PMO secretary to replace MoF secretary in anti-money laundering body

Published On: January 20, 2019 03:00 AM NPT By: Republica  | @RepublicaNepal

Bill comes contrary to MoF's homework of making the entity more powerful

KATHMANDU, Jan 20: A secretary of the Prime Minister's Office (PMO) will head the national coordination committee on anti-money laundering activities and preventing terrorism financing if a provision in Some Nepal Acts Amendment Bill 2018 is approved as it is by the parliament.

The Finance Secretary, who currently heads the committee, will be its member if the bill is endorsed as it is.

The committee is an important body for policy formulation on anti-money laundering and terrorism financing. It will also work toward coordinating different entities for risk assessment on the matters that play crucial role in implementing government decisions.

Officials at the Ministry of Finance (MoF) including the incumbent Finance Secretary Rajan Khanal were taken by surprise by the bill registered in the parliament as they were not consulted on the matter. This is also against a general practice of taking opinion of concerned entities while formulating laws.

The MoF was also separately preparing a draft of amendment of Money Laundering Prevention Act 2008 to insert several provisions including the Finance Minister to chair the coordination committee in order to make the entity more powerful so that it could effectively pursue matters related to combating money laundering. But the MoF has now handed over the draft to the PMO without any comment.

Sources in the government who have direct knowledge of the matter said that the PMO secretary-led committee will be less effective than the Finance Secretary or the Finance Minister because any secretary in the PMO will be less stable. Besides, the post of secretary at the PMO is considered a neglected post. There are four to five secretaries in the PMO.

"There was a kind of accepted notion that the having the Finance Minister as the head of the committee shall make its functions more effective,” said a privy source at the MoF.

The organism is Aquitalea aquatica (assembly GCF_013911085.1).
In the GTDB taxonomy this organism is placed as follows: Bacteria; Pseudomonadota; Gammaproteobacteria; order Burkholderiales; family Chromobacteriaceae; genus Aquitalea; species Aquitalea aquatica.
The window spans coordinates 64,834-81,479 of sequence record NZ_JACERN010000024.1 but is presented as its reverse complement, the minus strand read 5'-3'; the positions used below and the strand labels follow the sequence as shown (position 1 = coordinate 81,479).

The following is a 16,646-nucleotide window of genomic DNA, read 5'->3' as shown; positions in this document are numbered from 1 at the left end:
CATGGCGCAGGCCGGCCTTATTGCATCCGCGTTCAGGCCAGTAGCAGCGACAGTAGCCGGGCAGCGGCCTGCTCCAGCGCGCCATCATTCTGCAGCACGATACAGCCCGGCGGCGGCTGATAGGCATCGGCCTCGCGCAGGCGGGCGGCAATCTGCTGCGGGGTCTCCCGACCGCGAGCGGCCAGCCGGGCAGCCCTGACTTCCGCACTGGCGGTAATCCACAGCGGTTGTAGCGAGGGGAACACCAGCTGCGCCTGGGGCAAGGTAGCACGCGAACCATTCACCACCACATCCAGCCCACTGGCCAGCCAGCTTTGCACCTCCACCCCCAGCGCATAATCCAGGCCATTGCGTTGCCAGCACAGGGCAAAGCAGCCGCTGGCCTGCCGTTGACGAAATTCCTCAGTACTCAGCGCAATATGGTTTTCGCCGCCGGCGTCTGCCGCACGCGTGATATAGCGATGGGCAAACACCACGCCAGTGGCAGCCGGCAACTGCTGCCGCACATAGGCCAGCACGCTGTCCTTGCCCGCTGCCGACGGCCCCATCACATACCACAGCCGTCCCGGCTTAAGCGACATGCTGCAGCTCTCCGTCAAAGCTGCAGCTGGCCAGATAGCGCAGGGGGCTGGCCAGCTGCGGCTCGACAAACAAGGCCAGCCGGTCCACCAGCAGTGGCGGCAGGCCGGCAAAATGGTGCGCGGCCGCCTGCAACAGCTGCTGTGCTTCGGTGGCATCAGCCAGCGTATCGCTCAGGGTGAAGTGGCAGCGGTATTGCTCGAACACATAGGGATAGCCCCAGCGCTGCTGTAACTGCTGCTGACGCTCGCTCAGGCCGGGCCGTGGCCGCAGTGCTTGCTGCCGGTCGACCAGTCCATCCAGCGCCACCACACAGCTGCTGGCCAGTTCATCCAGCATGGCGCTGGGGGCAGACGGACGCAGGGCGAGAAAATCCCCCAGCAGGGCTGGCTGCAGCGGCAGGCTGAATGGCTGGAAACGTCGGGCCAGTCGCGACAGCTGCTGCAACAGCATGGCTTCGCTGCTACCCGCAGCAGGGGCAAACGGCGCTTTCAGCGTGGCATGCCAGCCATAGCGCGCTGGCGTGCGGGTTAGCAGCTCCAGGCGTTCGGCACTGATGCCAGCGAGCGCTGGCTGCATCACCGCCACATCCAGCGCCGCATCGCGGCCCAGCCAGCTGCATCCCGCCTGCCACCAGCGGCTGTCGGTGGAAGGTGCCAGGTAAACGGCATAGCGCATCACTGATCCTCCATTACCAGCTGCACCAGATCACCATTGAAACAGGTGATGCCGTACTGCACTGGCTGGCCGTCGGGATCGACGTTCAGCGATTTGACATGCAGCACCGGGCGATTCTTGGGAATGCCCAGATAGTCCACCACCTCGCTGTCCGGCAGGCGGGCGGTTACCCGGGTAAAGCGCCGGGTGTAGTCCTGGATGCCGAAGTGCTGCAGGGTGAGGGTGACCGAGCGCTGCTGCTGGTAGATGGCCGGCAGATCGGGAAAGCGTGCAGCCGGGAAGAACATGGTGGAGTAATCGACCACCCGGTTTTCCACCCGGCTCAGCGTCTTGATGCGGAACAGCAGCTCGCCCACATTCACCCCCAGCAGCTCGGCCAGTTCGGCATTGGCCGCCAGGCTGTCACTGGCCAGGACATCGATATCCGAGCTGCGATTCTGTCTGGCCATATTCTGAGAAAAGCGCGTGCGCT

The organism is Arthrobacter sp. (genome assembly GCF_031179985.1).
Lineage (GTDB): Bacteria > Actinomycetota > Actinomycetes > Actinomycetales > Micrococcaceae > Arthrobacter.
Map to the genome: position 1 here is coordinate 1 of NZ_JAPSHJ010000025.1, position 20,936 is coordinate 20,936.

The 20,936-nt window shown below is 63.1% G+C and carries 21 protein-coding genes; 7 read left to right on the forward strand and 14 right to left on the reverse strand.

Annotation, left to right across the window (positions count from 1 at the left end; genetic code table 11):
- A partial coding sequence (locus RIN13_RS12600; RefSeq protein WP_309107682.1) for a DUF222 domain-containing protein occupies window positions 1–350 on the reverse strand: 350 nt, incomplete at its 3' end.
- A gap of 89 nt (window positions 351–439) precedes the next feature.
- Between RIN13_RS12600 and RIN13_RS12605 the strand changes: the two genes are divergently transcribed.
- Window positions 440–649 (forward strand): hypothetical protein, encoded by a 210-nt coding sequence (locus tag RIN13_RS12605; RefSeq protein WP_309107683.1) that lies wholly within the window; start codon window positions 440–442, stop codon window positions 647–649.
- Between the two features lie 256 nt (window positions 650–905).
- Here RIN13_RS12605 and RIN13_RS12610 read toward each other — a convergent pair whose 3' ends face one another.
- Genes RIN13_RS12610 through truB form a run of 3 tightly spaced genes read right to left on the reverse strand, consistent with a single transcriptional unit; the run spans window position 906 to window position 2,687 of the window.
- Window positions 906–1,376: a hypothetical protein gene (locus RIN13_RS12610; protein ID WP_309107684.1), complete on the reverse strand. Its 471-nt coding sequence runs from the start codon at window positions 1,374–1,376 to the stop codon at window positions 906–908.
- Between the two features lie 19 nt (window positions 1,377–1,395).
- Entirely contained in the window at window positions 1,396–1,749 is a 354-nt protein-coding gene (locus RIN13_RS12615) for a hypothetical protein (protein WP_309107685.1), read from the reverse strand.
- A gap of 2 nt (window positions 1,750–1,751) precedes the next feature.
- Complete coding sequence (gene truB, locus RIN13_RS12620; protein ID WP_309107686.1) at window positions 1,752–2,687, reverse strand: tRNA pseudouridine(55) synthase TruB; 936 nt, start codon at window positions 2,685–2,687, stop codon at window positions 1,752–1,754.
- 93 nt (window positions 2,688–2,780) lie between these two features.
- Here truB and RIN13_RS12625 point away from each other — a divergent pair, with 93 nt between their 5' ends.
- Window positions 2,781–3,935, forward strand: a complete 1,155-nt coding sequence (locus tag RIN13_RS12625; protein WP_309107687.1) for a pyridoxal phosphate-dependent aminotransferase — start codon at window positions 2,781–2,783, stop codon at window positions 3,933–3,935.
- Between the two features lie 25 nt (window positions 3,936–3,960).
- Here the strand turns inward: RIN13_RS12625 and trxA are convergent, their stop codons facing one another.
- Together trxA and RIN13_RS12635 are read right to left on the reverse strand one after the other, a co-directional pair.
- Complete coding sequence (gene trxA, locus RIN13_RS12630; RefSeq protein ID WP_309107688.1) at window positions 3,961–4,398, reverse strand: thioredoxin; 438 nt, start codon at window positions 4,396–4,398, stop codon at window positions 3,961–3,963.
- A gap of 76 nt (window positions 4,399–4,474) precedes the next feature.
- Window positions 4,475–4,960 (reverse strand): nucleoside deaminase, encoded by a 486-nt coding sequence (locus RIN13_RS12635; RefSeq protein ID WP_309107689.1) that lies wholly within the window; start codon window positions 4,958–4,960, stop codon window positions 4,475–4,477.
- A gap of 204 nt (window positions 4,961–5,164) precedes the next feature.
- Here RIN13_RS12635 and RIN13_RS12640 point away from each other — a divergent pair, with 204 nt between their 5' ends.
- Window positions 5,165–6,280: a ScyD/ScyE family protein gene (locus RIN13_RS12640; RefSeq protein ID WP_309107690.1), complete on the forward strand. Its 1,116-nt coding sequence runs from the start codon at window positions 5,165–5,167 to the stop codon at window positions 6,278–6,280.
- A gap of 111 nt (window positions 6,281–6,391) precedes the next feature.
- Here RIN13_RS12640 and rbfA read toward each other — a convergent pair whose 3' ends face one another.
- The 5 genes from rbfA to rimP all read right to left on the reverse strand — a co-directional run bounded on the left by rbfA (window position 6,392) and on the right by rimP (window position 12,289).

The source claimed that even the Finance Secretary is finding it hard to issue directives to different regulators including Nepal Rastra Bank's Governor, who ranks higher than the secretary.

Confirming the claim, Finance Secretary Rajan Khanal admitted that he has faced uneasy situations to direct higher ranking officials including the NRB governor and chairmen of other regulatory bodies. However, he declined to comment on why another government secretary was being proposed to lead the committee through amendment in the law.

"OPM's secretary makes the committee weaker than the Finance Secretary," argued another source at the MoF.

An official at the PMO argued that the bill was prepared as the Department of Anti Money Laundering (DMLI) has now been brought under the PM's office. The official was not allowed to talk to media.

Prime Minister KP Oli brought DMLI under PMO from Ministry of Finance to exercise more authority on issues related to money laundering, but many say that no results have been achieved so far due to the change.

Agencies that investigate financial frauds have found that the majority of cases investigated are of financial crimes that demand serious coordination among the entities that are mostly under the Ministry of Finance.

Lawmaker Nawaraj Silwal, who is also a retired DIG of Nepal Police, has registered an amendment motion in the parliament proposing that the political leadership should head the high level committee instead of civil servants.

On Republica's query, Silwal said that he will first give justification on his motion at the parliament next week before talking to the media.

Silwal is a former head of the Central Investigation Bureau, a special unit of Nepal Police that oversees money laundering and financial crime investigations.

Meanwhile, Finance Minister Yubaraj Khatiwada met with officials of all government units responsible for money-laundering investigations on Friday.

The minister's move has come in the wake of the Nepal Leaks disclosure about 55 Nepalis stashing ill-gotten money in different offshore companies and foreign banks. Most of them have also brought the money into Nepal as foreign direct investment.

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